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All Girls/All Math

All Girls/All Math 2014

All Girls/All Math 2014

This week, I’m teaching one of the parallel “Codes and Cryptography” classes at the All Girls/All Math camp at University of Nebraska-Lincoln. It’s so much fun to be in a room full of budding mathematicians from all over the country, and it reminds me of what it felt like to love the idea of math before getting too deep into any particular specialization.

I’ve made a few resources for the class, which I’ll drop in this post as the week continues.

Obviously, the rock climbing links come first…:
Bouldering vs. Top-Roping (vs. Lead-Climbing)
Rock climbing and teaching math

And here are some relevant math links:

The Bletchley Circle on PBS:
http://www.pbs.org/program/bletchley-circle/

A quick review of the symmetric cryptography systems we talked about on Day 1:
http://animoto.com/play/x7rvb7VPhZZWbFKdzH3J0g

Here’s an article about a new kind of space race — the race to bounce perfectly secret codes off low-orbit satellites using quantum cryptography:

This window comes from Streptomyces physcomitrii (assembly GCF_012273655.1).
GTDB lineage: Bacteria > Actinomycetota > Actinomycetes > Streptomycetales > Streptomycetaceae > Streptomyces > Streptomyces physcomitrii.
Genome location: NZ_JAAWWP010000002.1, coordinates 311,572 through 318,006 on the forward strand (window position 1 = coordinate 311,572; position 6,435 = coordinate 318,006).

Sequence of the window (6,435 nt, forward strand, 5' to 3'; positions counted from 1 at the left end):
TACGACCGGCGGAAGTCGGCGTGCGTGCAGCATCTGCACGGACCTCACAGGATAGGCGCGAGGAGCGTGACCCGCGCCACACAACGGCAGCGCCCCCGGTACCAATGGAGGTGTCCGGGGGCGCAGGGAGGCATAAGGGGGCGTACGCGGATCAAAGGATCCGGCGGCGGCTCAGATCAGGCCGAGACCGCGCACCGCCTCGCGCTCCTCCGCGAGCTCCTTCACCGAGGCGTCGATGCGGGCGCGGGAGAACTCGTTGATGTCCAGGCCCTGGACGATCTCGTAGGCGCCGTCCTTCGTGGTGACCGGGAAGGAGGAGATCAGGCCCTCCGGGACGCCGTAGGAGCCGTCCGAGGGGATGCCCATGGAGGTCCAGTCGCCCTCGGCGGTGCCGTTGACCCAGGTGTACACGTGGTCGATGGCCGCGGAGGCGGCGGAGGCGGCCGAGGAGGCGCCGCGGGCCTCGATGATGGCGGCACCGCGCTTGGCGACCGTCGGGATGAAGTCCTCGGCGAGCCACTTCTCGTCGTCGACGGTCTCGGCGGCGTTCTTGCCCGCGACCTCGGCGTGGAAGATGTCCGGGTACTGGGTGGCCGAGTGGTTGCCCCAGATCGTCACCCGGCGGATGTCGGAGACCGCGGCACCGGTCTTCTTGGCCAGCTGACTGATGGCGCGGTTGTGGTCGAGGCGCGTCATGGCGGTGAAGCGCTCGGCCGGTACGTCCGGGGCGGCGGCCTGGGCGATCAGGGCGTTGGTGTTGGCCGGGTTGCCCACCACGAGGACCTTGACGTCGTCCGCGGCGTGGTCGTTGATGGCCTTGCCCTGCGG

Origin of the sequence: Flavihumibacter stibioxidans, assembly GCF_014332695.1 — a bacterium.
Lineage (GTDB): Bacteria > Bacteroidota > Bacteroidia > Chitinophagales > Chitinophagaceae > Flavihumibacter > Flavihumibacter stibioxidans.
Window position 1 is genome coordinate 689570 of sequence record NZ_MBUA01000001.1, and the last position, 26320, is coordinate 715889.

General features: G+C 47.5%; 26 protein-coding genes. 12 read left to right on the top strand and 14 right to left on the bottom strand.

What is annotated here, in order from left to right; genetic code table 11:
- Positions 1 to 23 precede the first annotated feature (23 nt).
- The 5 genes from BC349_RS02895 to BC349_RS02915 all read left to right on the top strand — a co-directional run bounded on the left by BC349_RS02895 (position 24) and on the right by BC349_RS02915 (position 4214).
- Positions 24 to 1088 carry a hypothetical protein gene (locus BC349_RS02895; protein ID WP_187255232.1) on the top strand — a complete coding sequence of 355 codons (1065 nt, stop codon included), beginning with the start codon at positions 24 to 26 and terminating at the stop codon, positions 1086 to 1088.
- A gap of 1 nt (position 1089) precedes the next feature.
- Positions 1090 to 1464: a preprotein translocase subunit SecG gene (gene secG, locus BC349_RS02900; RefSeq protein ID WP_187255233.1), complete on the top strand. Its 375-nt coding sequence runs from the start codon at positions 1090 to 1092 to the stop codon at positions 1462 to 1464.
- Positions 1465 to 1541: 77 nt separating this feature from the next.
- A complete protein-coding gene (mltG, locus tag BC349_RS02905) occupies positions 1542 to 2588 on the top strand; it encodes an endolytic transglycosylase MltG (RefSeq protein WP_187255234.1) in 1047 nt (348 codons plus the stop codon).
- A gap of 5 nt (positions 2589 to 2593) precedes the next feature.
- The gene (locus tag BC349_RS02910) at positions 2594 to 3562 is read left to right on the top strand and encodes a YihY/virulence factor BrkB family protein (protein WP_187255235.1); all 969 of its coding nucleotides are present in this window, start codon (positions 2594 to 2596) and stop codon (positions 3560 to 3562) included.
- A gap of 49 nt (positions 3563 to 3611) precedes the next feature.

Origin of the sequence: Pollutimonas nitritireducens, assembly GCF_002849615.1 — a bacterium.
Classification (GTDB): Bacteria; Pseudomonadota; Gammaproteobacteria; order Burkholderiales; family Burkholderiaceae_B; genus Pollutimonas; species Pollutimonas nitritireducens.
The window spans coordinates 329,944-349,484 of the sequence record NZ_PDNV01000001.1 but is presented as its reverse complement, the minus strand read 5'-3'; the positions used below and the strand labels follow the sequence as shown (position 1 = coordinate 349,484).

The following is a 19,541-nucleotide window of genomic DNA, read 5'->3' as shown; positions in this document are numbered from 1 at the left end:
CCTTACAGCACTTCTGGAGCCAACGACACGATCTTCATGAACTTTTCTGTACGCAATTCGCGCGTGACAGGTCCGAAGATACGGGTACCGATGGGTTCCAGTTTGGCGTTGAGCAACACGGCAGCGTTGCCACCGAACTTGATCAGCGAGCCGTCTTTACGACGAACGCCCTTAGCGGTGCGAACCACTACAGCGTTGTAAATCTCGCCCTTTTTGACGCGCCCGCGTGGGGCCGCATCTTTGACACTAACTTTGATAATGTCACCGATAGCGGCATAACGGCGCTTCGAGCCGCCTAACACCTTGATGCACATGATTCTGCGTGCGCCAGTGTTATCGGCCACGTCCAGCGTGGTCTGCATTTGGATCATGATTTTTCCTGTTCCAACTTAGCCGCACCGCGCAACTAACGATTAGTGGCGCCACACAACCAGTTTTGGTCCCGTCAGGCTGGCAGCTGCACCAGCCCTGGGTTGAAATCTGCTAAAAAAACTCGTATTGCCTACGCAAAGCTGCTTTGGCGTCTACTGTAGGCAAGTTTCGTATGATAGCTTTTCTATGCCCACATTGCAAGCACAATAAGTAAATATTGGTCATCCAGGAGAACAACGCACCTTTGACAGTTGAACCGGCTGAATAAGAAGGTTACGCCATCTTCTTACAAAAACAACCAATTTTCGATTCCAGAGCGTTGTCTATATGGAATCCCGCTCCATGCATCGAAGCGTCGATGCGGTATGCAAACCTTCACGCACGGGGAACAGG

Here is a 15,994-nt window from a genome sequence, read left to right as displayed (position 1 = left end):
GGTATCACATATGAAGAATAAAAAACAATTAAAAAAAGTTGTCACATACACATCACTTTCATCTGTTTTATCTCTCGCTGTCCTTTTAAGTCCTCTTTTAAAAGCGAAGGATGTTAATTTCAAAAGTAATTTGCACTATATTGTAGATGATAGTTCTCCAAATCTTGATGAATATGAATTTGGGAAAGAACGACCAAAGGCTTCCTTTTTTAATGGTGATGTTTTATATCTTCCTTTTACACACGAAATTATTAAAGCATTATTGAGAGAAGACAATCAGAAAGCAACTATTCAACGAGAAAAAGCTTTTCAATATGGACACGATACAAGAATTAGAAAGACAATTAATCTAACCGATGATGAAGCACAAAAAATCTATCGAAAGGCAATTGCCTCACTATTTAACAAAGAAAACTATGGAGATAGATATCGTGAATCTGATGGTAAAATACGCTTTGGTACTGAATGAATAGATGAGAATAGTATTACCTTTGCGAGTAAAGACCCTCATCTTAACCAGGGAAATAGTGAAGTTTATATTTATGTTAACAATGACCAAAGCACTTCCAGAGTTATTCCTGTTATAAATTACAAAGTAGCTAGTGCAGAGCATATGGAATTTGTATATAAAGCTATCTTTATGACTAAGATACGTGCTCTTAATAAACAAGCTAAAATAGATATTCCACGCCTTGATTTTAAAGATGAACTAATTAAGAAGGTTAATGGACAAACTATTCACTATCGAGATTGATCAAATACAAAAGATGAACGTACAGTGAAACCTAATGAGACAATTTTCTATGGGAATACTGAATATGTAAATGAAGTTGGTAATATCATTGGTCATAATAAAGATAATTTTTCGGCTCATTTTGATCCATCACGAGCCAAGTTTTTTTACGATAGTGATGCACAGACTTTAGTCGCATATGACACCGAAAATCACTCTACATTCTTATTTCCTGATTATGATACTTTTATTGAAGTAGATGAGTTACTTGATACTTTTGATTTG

http://www.technologyreview.com/view/528671/the-space-based-quantum-cryptography-race/

For encrypting and decrypting messages, you can play with the web apps at http://www.cryptoclub.org.

And after the jump, there’s an except lifted from a blog post by Cathy O’Neil at mathbabe.org:

(more…)


The following NPR story starts with an anecdote about Kepler. Apparently, he was trying to find himself a wife, and he had 11 candidates, but he was too thorough in interviewing them (read: slow!), and they all got impatient and rejected him. Damn.

Turns out, if you have limited options, the best strategy for a good match (though maybe not the best match) is to interview 1/e (~36.8%) of your candidates without offering the “job” to any of them. Then, if you’re interested in anyone after that point, pop the question and forget the rest of the list.

Read more at NPR:
NPR: How to marry the right girl